In his current role as VP of Programming for the Science Channel, Dexter oversees the programming strategy for the network and is responsible for securing acquisitions which will fuel the network’s programming pipeline. He also currently manages members of the Scheduling and Development teams. Dexter returns to Discovery after a two-year term as Vice President of Research for TV One, where he was responsible for network strategy in the areas of programming and consumer research. Dexter joined TV One in March 2008 and was instrumental in growing the network’s prime time ratings by double-digits. Prior to working for TV One, Dexter was employed at Discovery Communications, LLC for ten years and during his initial tenure managed research for each of the five major Discovery networks: Discovery Channel, TLC, Animal Planet, Travel Channel and Discovery Health Channel. Having spent the majority of his time at Discovery supporting the TLC network, Dexter last served as Vice President, TLC Research and was instrumental in the launch of successful TLC series such as Little People, Big World, Miami Ink, Trading Spaces and What Not to Wear. He and his team were also responsible for the management of both the qualitative and quantitative research initiatives in the creation of TLC’s award-winning “Life Lessons” brand campaign. Prior to joining Discovery, Dexter worked in corporate research at GEICO and in production at WTTG-FOX TV, Washington, DC. He received both his undergraduate and graduate degrees from Howard University in Washington, DC, with a Bachelor of Arts, Magna Cum Laude, in Journalism and a MBA.
Alan Dressler, Astronomer, The Observatories of the Carnegie Institution; Member, Space Studies Board (M)
Alan Dressler, (NAS) is an observational astronomer at the Observatories of the Carnegie Institution. His principal areas of research cover the formation and evolution of galaxies and the study of star populations of distant galaxies. Dr. Dressler has made significant contributions in understanding galaxy formation and evolution, including effects of the environment on galaxy morphology. He was a leader in the identification of the "great attractor" which causes a large distortion of the Hubble expansion. From 1993-1995 Dr. Dressler chaired the AURA committee "HST & Beyond: Exploration and the Search for Origins" that presented NASA with A Vision for Ultraviolet-Optical-Infrared Space Astronomy. NASA embraced the report's three recommendations—the extension of the Hubble mission, the building of a infrared-optimized successor to Hubble (the James Webb Space Telescope) to study the birth of galaxies in the early universe, and the development of technology for space telescopes capable of finding Earth-like planets around neighboring stars—which now form a substantial component of the NASA program in astrophysics. Dr. Dressler served on the NRC Committee on Setting Priorities for NSF-Sponsored Large Research Facility Projects and he chaired the Panel on Optical and Infrared Astronomy from the Ground of the Astronomy and Astrophysics Survey Committee.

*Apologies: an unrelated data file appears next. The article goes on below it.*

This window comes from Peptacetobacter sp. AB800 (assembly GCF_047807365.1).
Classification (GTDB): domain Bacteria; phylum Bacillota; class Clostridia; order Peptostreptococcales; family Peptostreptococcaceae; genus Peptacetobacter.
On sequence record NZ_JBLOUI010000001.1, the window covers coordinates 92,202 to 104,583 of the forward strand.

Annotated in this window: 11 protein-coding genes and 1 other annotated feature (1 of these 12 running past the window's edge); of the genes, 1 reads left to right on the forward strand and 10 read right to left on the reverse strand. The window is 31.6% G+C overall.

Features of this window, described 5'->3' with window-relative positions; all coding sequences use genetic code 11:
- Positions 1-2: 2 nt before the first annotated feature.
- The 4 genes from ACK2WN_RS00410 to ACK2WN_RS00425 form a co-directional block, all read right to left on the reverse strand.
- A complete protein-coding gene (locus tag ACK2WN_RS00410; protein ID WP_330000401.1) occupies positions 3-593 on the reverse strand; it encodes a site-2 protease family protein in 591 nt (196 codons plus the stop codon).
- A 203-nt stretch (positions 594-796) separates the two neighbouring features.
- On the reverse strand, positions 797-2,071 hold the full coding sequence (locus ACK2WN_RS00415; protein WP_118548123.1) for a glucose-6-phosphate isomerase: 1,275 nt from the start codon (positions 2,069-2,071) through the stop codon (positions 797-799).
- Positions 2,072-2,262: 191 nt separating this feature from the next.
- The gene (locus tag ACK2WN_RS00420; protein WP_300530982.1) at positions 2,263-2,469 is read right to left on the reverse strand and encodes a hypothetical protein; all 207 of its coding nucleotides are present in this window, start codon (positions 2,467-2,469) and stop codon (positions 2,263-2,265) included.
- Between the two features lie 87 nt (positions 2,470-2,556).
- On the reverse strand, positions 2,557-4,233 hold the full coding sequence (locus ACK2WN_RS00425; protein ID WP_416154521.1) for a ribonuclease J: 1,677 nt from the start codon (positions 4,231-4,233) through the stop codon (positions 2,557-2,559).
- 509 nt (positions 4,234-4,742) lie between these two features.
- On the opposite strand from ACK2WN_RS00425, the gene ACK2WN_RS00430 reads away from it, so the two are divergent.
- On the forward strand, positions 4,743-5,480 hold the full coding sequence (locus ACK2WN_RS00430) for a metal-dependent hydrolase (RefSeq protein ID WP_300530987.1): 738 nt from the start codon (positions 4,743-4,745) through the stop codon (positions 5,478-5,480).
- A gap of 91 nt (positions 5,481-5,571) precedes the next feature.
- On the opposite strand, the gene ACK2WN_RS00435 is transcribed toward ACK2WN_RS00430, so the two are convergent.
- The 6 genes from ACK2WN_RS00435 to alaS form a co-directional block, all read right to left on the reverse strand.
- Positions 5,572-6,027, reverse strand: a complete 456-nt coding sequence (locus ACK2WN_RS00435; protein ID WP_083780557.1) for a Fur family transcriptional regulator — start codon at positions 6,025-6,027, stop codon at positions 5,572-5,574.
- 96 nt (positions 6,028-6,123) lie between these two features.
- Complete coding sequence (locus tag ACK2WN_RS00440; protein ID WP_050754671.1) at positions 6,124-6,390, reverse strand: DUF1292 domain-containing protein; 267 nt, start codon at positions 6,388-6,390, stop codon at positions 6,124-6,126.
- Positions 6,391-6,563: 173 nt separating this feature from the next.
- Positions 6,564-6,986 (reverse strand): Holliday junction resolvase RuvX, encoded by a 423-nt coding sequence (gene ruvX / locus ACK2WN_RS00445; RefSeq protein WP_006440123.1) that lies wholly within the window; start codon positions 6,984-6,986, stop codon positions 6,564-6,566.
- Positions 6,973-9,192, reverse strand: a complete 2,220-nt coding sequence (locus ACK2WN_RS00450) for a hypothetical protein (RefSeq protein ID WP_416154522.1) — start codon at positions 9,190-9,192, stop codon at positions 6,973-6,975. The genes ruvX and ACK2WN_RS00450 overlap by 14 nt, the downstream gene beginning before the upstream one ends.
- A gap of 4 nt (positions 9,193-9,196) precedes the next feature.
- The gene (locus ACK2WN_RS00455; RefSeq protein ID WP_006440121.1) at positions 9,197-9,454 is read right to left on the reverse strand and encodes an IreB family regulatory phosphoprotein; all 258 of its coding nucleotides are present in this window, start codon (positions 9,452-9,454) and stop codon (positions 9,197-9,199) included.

Heidi Hammel, Senior Research Scientist and Co-Director, Space Sciences Institute (S)
View Heidi's presentation from Session 4
Heidi Hammel is a senior research scientist with the Space Science Institute, an independent research and education organization based in Boulder, Colorado. Her primary research interests are the outer planets and their satellites, with a specific focus on observational techniques. Dr. Hammel is a leading expert on the planet Neptune and was a member of the Imaging Science Team during the Voyager 2 spacecraft’s encounter with that planet in 1989. For the impact of Comet Shoemaker-Levy 9 with Jupiter in July 1994, Dr. Hammel led the Hubble Space Telescope (HST) team that investigated Jupiter’s atmospheric response to the collisions. Her latest research has focused on the imaging of Neptune and Uranus with the HST and on ground-based observations of Uranus. Dr. Hammel was elected a fellow of the American Association for the Advancement of Science (AAAS) in 2000 and received the AAS/DPS’s Sagan Medal for outstanding communication by an active planetary scientist to the general public in 2002. In addition, Asteroid 1981 EC20 has been renamed 3530 Hammel in her honor. Dr. Hammel was profiled by the New York Times in 2008 and Newsweek Magazine in 2007, and was identified as one of the 50 most important women in science by Discover Magazine in 2002. She received her Ph.D. in astronomy and astrophysics from the University of Hawaii. Dr. Hammel is currently the chair of the Giant Planets Panel of the Space Studies Board's Planetary Science Decadal Survey.
Joan Johnson-Freese, Chair, Department of National Security Decision Making, Naval War College; Member, Space Studies Board (M)